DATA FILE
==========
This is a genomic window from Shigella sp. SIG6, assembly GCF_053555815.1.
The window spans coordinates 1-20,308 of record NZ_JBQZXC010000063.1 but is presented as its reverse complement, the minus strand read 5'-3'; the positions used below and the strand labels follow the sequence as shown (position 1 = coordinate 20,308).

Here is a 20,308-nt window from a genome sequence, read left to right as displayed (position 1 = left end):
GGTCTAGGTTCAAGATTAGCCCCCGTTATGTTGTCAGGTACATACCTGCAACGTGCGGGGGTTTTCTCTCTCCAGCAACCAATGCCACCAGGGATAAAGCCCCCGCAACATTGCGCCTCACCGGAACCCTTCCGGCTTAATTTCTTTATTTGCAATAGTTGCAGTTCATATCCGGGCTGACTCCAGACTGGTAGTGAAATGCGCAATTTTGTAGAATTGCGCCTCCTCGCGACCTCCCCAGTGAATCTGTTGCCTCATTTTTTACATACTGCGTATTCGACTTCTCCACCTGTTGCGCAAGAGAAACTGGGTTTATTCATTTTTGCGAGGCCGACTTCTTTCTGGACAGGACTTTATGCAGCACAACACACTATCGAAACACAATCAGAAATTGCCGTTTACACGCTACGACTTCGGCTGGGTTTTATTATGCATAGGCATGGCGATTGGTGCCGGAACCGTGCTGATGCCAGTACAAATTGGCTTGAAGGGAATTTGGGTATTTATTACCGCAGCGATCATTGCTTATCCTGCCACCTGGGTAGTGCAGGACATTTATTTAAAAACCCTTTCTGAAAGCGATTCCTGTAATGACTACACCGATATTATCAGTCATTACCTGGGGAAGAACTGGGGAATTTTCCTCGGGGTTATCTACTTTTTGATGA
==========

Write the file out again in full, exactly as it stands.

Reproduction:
This is a genomic window from Shigella sp. SIG6, assembly GCF_053555815.1.
The window spans coordinates 1-20,308 of record NZ_JBQZXC010000063.1 but is presented as its reverse complement, the minus strand read 5'-3'; the positions used below and the strand labels follow the sequence as shown (position 1 = coordinate 20,308).

Here is a 20,308-nt window from a genome sequence, read left to right as displayed (position 1 = left end):
GGTCTAGGTTCAAGATTAGCCCCCGTTATGTTGTCAGGTACATACCTGCAACGTGCGGGGGTTTTCTCTCTCCAGCAACCAATGCCACCAGGGATAAAGCCCCCGCAACATTGCGCCTCACCGGAACCCTTCCGGCTTAATTTCTTTATTTGCAATAGTTGCAGTTCATATCCGGGCTGACTCCAGACTGGTAGTGAAATGCGCAATTTTGTAGAATTGCGCCTCCTCGCGACCTCCCCAGTGAATCTGTTGCCTCATTTTTTACATACTGCGTATTCGACTTCTCCACCTGTTGCGCAAGAGAAACTGGGTTTATTCATTTTTGCGAGGCCGACTTCTTTCTGGACAGGACTTTATGCAGCACAACACACTATCGAAACACAATCAGAAATTGCCGTTTACACGCTACGACTTCGGCTGGGTTTTATTATGCATAGGCATGGCGATTGGTGCCGGAACCGTGCTGATGCCAGTACAAATTGGCTTGAAGGGAATTTGGGTATTTATTACCGCAGCGATCATTGCTTATCCTGCCACCTGGGTAGTGCAGGACATTTATTTAAAAACCCTTTCTGAAAGCGATTCCTGTAATGACTACACCGATATTATCAGTCATTACCTGGGGAAGAACTGGGGAATTTTCCTCGGGGTTATCTACTTTTTGATGA